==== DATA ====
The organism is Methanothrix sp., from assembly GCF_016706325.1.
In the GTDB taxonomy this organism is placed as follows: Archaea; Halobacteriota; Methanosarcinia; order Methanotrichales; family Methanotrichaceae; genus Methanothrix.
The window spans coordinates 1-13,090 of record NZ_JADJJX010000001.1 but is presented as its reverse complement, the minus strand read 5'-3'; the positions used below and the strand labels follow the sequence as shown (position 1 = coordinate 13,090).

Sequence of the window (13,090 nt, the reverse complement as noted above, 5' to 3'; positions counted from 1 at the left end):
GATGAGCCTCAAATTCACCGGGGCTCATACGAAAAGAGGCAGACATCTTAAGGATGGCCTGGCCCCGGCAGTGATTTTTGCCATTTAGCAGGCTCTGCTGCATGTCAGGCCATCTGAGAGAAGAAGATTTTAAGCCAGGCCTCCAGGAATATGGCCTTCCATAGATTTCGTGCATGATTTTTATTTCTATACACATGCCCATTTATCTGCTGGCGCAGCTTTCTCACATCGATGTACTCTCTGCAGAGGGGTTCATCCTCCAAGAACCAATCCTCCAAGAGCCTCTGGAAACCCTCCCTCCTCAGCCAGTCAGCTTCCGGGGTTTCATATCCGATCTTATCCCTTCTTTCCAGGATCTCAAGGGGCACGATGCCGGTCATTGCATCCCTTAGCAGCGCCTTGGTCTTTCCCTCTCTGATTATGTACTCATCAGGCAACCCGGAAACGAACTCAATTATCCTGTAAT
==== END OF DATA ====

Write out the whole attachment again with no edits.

The organism is Methanothrix sp., from assembly GCF_016706325.1.
In the GTDB taxonomy this organism is placed as follows: Archaea; Halobacteriota; Methanosarcinia; order Methanotrichales; family Methanotrichaceae; genus Methanothrix.
The window spans coordinates 1-13,090 of record NZ_JADJJX010000001.1 but is presented as its reverse complement, the minus strand read 5'-3'; the positions used below and the strand labels follow the sequence as shown (position 1 = coordinate 13,090).

Sequence of the window (13,090 nt, the reverse complement as noted above, 5' to 3'; positions counted from 1 at the left end):
GATGAGCCTCAAATTCACCGGGGCTCATACGAAAAGAGGCAGACATCTTAAGGATGGCCTGGCCCCGGCAGTGATTTTTGCCATTTAGCAGGCTCTGCTGCATGTCAGGCCATCTGAGAGAAGAAGATTTTAAGCCAGGCCTCCAGGAATATGGCCTTCCATAGATTTCGTGCATGATTTTTATTTCTATACACATGCCCATTTATCTGCTGGCGCAGCTTTCTCACATCGATGTACTCTCTGCAGAGGGGTTCATCCTCCAAGAACCAATCCTCCAAGAGCCTCTGGAAACCCTCCCTCCTCAGCCAGTCAGCTTCCGGGGTTTCATATCCGATCTTATCCCTTCTTTCCAGGATCTCAAGGGGCACGATGCCGGTCATTGCATCCCTTAGCAGCGCCTTGGTCTTTCCCTCTCTGATTATGTACTCATCAGGCAACCCGGAAACGAACTCAATTATCCTGTAAT